The first part of this Dvar Torah was excerpted from the sefer “He’aros B’Parsha” by the Rosh Kollel.
Apropos to Rosh Hashana and the judgement that takes place during this period of the year, let’s examine an interesting item in our daily Shmona Esrei and in the davening of Rosh Hashana.
In the bracha that begins “השיבה שופטינו,” “Return our judges,” we find that we ask of Hashem “וצדקנו במשפט,” that He find us righteous in His judgement. This seems to be an odd request. If we truly are righteous, why do we need to request that Hashem find us righteous. And if we aren’t really righteous, then how can we ask that Hashem consider us righteous in His judgement? If anything, we should ask Hashem to ignore strict justice and, instead, use His attribute of mercy to consider us righteous even though we’re not quite there yet.
The answer is that we should understand the request differently. We are not asking that Hashem find us righteous. We are asking that Hashem make us righteous. We are requesting that Hashem help us to learn His Torah, keep His mitzvos, and build our character, so that, when He does judge us, we truly will be found righteous.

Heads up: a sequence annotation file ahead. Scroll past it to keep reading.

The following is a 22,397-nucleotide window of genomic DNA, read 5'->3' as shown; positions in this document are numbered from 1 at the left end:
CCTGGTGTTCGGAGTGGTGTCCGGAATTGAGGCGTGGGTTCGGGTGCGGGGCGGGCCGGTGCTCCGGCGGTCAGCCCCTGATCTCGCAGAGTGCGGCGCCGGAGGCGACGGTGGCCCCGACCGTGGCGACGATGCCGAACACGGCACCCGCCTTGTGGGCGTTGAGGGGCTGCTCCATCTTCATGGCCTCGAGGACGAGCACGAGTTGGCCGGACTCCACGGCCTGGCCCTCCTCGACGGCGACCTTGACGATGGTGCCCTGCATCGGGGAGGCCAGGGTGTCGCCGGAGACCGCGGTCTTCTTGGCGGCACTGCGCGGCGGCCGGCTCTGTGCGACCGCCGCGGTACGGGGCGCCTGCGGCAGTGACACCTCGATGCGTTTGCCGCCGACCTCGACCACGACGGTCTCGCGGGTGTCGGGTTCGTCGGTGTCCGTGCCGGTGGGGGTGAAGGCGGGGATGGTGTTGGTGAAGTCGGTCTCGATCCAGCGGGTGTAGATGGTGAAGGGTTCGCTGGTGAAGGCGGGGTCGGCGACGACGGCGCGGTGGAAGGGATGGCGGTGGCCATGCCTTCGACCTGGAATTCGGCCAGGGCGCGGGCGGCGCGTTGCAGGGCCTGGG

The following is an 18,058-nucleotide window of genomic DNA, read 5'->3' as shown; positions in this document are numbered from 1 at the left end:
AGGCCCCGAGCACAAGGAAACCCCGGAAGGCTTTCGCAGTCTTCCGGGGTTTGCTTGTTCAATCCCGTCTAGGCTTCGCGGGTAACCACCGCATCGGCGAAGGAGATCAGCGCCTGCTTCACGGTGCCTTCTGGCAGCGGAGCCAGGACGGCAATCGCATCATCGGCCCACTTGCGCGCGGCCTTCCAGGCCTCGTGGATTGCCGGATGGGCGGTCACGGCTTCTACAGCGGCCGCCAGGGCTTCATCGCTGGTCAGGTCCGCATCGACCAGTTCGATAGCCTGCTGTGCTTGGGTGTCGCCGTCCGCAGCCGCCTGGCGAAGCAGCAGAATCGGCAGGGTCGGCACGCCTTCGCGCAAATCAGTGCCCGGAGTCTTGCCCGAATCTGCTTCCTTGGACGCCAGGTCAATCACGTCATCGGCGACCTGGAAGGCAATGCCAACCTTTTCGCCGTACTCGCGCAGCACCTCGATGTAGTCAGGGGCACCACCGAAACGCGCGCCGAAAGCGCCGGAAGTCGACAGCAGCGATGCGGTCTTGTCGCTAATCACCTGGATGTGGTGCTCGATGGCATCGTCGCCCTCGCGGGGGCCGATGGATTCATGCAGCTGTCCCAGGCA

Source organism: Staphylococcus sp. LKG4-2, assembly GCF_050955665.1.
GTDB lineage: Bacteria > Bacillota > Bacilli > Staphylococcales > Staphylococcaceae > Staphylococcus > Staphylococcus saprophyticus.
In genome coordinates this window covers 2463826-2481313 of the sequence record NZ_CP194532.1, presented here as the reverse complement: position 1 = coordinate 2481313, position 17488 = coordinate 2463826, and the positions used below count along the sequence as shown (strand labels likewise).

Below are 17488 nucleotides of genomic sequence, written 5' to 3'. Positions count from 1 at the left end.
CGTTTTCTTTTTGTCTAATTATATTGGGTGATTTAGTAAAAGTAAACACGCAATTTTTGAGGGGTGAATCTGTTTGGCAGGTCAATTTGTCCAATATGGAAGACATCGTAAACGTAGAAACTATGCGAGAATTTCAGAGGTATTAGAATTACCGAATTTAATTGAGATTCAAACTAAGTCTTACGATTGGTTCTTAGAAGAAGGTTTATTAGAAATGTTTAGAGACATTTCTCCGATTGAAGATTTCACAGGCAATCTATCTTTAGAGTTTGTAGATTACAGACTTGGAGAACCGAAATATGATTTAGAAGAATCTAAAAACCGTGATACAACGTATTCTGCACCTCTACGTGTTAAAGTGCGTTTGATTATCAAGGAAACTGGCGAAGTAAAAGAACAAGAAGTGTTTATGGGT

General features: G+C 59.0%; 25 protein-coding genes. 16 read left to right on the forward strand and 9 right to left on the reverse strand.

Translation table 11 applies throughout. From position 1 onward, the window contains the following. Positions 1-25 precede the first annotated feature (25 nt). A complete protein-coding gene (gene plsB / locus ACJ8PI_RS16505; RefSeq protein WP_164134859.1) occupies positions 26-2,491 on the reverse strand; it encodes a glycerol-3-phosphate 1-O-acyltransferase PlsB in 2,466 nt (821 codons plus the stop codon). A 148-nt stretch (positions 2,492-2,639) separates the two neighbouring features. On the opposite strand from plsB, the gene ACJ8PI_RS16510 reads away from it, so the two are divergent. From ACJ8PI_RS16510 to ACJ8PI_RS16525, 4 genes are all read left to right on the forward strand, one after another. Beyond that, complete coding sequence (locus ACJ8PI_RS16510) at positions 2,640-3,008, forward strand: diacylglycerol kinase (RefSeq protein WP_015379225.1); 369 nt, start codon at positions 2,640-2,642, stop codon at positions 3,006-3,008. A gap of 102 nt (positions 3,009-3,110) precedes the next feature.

This still requires some explanation, however. What are we asking? Do we mean “make me act righteously, even though I wouldn’t really do so on my own?” Hashem gave us free will to make choices in our lives. If we put forth the effort to grow, then we understand that we deserve to be found righteous. But if we didn’t accomplish enough “on our own,” then what’s the point of asking Hashem to make us righteous?
The answer lies in an important concept explained in the sefer Sifsei Chaim by Rav Chaim Friedlander, ZT”L. We know that Hashem told us that at certain times, it is proper to beseech Him to use His Thirteen Attributes of Mercy. One of those attributes is that Hashem is a חנון, He is gracious, i.e., He gives even to those who are undeserving. Rav Friedlander asks the following question: Hashem set up the world specifically in such a way that we must earn the good that He gives us. The reason is so that we should not feel ashamed to enjoy all the bounty that He gave us, but rather, that we should feel that we did something to deserve it. If that’s the case, then isn’t it self-defeating to ask Hashem to give us something when we did not do anything to deserve it?
The answer, says Rav Friedlander, is that we did do something – we asked! It’s true that we need to put forth effort to grow. But sometimes all that Hashem wants of us is that we ask Him.
This, then, is the explanation for our request that Hashem make us righteous. If we already recognize that we need Hashem to accomplish our goal, and there is nothing left to do but to ask Him, then we have already done our part. We can then be confident that to a request such as this, Hashem will respond in the affirmative.
Best wishes for a K’siva VaChasima Tova
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